1) remove the executor 2) remove the tenant and make them pay rent to the estate for the time they used the real property since death without paying rent 3) compel the appraisal of the home and, thereafter, the sale of the property 4) make the executor reimburse the estate for the neglect or waste of assets. Removal for cause of Executor NJSA 3B:14-21
The court may remove a fiduciary from office when:
a. After due notice of an order or judgment of the court so directing, he neglects or refuses, within the time fixed by the court, to file an inventory, render an account or give security or additional security; b. After due notice of any other order or judgment of the court made under its proper authority, he neglects or refuses to perform or obey the order or judgment within the time fixed by the court; or c. He has embezzled, wasted or misapplied any part of the estate committed to his custody, or has abused the trust and confidence reposed in him; or d. He has removed from the state or does not reside therein and neglects or refuses to proceed with the administration of the estate and perform the duties and trust devolving upon him; or e. He is of unsound mind or mentally incapacitated for the transaction of business; or f. One of two or more fiduciaries has neglected or refused to perform his duties or to join with the other fiduciary or fiduciaries in the administration of the estate committed to their care whereby the proper administration and settlement of the estate is or may be hindered or prevented. In addition, "a court may invoke its equity powers to remove [an executor]." In re Duke, 305 N.J. Super. 408, 438 (Ch. Div. 1995) (citing In re Koretzky, 8 N.J. 506, 530 (1951)). However, a judge should be particularly reluctant to remove a fiduciary chosen by the decedent, Connelly v. Weisfeld, 142 N.J. Eq. 406, 411 (E. & A. 1948), and the foremost concern when such an act is contemplated should be whether the executor's continued service would be detrimental to the estate. Wolosoff v. CSI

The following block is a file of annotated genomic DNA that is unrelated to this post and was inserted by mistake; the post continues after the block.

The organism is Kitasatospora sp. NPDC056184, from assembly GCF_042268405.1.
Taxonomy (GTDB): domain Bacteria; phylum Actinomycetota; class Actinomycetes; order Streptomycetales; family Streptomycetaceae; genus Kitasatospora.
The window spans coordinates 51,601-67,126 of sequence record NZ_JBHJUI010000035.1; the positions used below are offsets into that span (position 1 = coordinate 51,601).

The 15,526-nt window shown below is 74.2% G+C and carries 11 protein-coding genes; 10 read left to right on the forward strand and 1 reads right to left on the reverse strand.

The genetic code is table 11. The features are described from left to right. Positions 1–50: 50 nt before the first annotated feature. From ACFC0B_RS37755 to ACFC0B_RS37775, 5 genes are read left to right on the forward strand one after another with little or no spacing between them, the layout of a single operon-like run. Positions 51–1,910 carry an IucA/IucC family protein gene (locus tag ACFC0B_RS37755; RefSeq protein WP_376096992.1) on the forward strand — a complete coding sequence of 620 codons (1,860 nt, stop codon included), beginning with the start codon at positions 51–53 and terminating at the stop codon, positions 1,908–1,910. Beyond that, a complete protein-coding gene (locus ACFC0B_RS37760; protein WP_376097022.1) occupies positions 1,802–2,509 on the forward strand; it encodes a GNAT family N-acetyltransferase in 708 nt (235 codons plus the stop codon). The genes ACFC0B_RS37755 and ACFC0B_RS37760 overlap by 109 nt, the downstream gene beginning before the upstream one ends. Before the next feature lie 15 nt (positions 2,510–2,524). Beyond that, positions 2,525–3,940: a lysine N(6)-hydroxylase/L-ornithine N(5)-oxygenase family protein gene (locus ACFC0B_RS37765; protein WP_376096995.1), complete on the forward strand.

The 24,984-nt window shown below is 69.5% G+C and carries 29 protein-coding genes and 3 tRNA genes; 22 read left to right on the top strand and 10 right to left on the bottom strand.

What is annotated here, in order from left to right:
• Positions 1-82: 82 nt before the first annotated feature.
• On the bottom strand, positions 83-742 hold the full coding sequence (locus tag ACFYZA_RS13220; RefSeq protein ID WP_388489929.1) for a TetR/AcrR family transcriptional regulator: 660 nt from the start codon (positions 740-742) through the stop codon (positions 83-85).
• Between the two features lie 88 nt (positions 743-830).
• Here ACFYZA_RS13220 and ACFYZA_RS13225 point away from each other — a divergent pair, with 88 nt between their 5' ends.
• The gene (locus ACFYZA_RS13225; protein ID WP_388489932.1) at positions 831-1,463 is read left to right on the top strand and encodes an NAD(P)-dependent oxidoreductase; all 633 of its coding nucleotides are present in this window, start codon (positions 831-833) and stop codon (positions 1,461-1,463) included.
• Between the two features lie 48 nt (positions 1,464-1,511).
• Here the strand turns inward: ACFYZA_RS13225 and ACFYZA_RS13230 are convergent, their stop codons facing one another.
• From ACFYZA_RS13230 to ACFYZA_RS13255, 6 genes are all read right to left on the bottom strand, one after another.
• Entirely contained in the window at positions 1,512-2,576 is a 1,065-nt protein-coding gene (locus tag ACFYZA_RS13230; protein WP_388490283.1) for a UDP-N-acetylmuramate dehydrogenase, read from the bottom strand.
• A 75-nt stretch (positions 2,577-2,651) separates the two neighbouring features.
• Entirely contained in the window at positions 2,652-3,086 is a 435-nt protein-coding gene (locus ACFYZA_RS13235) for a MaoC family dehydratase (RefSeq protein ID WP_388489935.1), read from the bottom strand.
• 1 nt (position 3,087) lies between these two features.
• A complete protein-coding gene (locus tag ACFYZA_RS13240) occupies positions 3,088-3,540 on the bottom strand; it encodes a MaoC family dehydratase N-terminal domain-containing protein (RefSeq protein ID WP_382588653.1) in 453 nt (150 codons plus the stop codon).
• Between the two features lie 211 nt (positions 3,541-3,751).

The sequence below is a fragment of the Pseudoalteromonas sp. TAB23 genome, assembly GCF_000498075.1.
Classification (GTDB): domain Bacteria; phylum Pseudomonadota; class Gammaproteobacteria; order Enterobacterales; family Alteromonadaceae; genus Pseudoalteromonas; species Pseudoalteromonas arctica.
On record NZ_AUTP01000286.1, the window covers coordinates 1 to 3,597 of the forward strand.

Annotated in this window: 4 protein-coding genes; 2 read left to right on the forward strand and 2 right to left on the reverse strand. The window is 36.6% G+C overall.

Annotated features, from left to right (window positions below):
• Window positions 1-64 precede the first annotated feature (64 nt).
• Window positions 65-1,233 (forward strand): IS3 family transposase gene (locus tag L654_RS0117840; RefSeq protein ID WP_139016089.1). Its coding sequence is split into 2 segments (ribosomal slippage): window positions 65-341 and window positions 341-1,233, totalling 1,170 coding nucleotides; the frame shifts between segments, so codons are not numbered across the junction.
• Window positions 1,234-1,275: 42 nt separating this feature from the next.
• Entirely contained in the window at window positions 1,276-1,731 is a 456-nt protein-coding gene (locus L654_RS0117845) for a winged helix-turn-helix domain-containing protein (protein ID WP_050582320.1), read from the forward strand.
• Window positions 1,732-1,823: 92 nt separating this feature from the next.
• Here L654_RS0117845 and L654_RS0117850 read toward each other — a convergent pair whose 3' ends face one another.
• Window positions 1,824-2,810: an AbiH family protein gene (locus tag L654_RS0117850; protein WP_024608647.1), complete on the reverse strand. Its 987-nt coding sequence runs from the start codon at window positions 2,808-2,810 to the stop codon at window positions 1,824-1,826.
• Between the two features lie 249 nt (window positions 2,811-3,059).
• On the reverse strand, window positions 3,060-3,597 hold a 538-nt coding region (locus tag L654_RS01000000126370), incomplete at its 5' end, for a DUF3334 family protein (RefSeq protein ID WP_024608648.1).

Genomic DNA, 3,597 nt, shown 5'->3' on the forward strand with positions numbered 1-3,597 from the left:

Liquidating Trust, 205 N.J. Super. 349, 360 (App. Div. 1985) The critical question is … "whether the circumstances are such that the continuance . . . in office would be detrimental to the [estate] and require the court to grant relief." Wolosoff, supra, 205 N.J. Super. at 360. Thus, mere friction between an executor and beneficiaries is not a ground for removal unless the relationship is likely to "interfere materially with the administration" of the estate. Ibid. Estate litigation is often acrimonious, but the removal of an executor appointed by the decedent is generally to be avoided. Connelly, supra, 142 N.J. Eq. at 411. "Generally, in order for friction or hostility between the beneficiary and trustee to form the basis for removal, there must be a demonstration that the relationship will interfere materially with the administration of the trust or is likely to do so." Wolosoff, supra, 205 N.J. Super. at 360-61. There also must be proof that the friction or hostility arose out of the trustee's behavior. Ibid.; Starr v. Wiley, 89 N.J. Eq. 79, 90 (Ch. 1918) CONCLUSION New Jersey is considered a “probate friendly” state since the executors are not required to obtain court approvals for most actions. However, if the Executor is not complying with state law, in NJ the only recourse a beneficiary has is to file a complaint and Order to Show Cause. Planning can only be done while someone is competent and alive. Make sure your assets can be passed directly to your loved ones. Kenneth A.
Vercammen is a Middlesex County trial attorney who has
published 125 articles in national and New Jersey publications on litigation topics. He has been selected to lecture to trial lawyers by the American Bar Association, New Jersey State Bar Association and Middlesex County Bar Association. Call our office to schedule a confidential appointment 732-572-0500 KENNETH VERCAMMEN & ASSOCIATES, PC ATTORNEY AT LAW 2053 Woodbridge Ave. Edison, NJ 08817 4
(Phone) 732-572-0500 (Fax) 732-572-0030 website: www.njlaws.com
Published on Sep 19, 2010
Completing an Accounting and Removing an Executor of an Estate The New Probate Statute of NJ made a number of substantial changes to the pro...